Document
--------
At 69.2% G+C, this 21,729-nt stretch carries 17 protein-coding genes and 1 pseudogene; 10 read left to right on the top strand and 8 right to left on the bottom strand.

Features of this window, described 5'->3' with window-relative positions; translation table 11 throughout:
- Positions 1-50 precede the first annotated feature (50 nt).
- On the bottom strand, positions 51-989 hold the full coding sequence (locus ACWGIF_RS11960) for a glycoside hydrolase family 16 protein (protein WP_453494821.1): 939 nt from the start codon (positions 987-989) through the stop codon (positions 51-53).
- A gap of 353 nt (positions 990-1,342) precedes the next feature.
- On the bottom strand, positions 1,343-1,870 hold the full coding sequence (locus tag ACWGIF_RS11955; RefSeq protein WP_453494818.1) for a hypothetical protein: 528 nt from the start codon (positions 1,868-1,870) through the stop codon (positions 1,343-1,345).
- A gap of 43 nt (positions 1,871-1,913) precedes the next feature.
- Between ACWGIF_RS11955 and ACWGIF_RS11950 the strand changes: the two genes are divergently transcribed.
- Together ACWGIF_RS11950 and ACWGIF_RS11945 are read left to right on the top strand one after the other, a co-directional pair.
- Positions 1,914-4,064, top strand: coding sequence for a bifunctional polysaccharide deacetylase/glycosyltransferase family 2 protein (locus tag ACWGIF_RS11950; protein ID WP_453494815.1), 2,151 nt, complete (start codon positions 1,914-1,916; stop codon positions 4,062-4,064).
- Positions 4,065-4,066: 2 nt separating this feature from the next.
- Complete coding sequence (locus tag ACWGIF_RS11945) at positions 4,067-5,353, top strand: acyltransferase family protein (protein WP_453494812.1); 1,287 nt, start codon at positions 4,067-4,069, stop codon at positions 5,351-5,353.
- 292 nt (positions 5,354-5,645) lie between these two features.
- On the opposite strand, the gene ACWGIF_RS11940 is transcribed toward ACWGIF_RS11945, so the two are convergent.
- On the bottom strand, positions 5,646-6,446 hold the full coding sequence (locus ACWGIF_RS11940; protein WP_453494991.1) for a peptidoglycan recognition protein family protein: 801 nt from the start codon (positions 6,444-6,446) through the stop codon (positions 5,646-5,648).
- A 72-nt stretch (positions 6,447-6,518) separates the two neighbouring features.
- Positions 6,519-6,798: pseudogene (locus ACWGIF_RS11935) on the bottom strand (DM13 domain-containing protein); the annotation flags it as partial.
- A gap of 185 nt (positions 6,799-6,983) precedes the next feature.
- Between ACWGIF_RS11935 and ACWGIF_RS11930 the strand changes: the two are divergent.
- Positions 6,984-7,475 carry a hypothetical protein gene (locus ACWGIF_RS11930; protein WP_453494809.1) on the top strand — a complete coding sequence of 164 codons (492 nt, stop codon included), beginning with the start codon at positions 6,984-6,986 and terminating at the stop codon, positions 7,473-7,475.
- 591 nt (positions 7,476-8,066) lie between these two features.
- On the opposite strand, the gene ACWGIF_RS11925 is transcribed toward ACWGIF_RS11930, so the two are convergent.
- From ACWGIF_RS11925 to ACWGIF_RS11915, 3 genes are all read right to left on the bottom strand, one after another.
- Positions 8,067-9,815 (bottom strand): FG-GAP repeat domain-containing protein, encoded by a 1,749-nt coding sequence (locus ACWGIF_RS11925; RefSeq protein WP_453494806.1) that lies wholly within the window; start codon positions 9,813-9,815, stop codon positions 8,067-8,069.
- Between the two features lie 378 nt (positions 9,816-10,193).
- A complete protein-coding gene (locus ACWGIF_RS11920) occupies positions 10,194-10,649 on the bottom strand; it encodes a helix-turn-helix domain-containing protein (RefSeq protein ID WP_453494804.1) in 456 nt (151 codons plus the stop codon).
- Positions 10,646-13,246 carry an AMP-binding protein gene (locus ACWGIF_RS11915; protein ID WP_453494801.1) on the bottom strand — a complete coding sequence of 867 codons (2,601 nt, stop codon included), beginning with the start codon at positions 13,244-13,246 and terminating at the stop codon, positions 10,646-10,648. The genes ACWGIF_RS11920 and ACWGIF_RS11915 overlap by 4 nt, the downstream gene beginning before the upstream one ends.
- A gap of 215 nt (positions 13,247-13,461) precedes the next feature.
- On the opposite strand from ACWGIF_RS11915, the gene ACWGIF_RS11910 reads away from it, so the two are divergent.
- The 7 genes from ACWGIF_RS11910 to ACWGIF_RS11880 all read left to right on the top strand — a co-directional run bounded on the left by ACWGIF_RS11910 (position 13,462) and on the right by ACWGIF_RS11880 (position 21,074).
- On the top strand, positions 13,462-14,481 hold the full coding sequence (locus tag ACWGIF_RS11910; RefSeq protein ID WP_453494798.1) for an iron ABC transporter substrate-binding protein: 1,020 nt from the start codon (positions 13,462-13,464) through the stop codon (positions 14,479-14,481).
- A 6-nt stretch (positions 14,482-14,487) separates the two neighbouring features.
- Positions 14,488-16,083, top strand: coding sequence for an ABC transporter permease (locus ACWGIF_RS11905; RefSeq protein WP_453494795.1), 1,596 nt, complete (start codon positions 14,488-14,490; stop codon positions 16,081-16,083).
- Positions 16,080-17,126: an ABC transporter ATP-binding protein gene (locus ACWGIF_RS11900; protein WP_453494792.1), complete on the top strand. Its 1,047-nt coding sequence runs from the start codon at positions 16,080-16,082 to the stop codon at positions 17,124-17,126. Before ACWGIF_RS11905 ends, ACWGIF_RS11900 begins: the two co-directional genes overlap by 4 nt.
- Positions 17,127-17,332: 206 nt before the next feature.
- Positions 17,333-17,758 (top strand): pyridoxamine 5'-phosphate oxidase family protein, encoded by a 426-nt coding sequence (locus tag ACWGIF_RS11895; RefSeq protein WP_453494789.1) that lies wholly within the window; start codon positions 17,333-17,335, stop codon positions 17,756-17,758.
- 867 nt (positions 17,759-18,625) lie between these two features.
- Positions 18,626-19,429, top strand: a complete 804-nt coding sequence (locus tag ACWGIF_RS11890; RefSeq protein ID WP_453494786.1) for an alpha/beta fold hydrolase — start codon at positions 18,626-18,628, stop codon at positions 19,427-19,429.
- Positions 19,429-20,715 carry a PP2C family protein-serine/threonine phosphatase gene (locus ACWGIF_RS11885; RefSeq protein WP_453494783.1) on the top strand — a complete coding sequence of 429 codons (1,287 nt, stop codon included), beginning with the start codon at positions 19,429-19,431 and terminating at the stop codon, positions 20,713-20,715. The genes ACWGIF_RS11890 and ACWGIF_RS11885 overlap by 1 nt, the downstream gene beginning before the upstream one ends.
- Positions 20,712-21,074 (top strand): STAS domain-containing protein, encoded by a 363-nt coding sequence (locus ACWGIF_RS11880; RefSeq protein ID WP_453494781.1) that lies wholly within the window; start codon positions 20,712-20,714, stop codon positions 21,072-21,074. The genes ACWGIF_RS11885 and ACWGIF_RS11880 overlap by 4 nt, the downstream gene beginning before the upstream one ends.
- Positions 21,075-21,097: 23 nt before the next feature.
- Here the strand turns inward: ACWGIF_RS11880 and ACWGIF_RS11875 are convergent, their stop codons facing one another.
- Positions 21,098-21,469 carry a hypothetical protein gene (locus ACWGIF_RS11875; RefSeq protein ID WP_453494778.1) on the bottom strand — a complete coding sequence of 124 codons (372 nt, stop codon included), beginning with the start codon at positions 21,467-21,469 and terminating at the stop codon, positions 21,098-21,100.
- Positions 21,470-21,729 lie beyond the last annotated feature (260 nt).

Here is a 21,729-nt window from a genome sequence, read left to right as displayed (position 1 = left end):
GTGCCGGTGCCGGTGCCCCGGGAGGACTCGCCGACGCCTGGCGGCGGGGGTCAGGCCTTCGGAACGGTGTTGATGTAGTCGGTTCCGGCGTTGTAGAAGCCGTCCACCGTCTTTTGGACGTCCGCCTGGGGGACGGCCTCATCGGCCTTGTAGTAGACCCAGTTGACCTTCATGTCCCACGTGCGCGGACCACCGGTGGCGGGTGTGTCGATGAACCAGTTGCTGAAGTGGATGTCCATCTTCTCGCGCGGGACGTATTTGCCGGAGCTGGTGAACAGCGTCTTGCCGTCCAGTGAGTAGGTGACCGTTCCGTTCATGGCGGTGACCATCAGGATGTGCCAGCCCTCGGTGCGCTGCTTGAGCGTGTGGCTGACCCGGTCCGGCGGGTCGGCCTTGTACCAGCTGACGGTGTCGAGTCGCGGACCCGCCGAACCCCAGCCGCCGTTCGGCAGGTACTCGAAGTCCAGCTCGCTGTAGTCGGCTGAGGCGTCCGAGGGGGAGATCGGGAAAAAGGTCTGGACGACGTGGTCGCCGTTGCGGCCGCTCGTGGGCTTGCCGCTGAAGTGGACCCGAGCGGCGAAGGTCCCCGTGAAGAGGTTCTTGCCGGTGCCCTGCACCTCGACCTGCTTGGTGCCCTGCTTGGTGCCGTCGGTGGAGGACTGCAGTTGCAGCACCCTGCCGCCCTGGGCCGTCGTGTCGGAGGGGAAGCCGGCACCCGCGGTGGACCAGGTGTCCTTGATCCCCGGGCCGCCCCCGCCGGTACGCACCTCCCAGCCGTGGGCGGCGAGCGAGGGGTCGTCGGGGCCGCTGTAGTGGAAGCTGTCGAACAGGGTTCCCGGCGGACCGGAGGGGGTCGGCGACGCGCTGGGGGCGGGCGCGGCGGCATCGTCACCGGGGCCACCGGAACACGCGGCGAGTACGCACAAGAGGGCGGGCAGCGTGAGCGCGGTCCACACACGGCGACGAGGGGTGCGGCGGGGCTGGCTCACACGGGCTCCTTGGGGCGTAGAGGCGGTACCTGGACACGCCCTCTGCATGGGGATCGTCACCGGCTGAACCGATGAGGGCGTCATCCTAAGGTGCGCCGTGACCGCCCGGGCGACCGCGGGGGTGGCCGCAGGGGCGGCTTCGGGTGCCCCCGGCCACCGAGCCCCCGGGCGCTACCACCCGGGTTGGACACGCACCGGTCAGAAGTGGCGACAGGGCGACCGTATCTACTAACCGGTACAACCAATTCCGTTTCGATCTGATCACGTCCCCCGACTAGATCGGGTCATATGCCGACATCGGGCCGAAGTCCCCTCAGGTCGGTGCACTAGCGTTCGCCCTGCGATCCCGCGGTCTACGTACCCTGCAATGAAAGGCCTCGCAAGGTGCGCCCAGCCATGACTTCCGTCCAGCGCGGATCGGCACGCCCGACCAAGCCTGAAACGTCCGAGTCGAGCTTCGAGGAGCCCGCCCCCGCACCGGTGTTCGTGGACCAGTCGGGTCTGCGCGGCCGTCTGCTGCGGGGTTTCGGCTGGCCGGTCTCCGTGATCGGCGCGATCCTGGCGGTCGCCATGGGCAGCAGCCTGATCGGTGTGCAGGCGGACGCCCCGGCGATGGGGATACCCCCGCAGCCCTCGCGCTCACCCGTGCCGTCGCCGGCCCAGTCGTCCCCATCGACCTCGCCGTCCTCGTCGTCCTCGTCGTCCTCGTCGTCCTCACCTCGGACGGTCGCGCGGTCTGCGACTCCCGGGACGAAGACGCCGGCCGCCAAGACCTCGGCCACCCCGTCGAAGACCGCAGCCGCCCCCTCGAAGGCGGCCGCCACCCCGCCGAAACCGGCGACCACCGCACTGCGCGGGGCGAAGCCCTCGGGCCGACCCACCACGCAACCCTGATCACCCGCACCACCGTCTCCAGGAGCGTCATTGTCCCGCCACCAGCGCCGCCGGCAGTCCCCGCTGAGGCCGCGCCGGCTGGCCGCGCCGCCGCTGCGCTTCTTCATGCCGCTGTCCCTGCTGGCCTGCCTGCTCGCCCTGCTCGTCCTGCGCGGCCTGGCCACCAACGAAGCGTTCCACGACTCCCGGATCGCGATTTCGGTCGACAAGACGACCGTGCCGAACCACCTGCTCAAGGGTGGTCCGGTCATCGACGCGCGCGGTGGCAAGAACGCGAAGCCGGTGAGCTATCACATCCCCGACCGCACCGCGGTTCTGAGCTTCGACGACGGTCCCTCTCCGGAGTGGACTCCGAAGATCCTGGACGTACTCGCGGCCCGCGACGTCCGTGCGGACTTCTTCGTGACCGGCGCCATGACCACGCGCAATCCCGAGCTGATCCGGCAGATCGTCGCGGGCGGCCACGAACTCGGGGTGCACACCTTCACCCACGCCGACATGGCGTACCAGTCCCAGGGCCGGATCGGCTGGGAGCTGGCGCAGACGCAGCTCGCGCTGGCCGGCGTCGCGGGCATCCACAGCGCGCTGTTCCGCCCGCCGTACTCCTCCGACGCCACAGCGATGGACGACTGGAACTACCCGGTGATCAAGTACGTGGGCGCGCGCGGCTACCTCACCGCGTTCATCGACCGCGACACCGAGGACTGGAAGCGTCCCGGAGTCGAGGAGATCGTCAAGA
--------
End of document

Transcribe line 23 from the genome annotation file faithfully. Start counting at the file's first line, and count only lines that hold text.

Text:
- From ACWGIF_RS11925 to ACWGIF_RS11915, 3 genes are all read right to left on the bottom strand, one after another.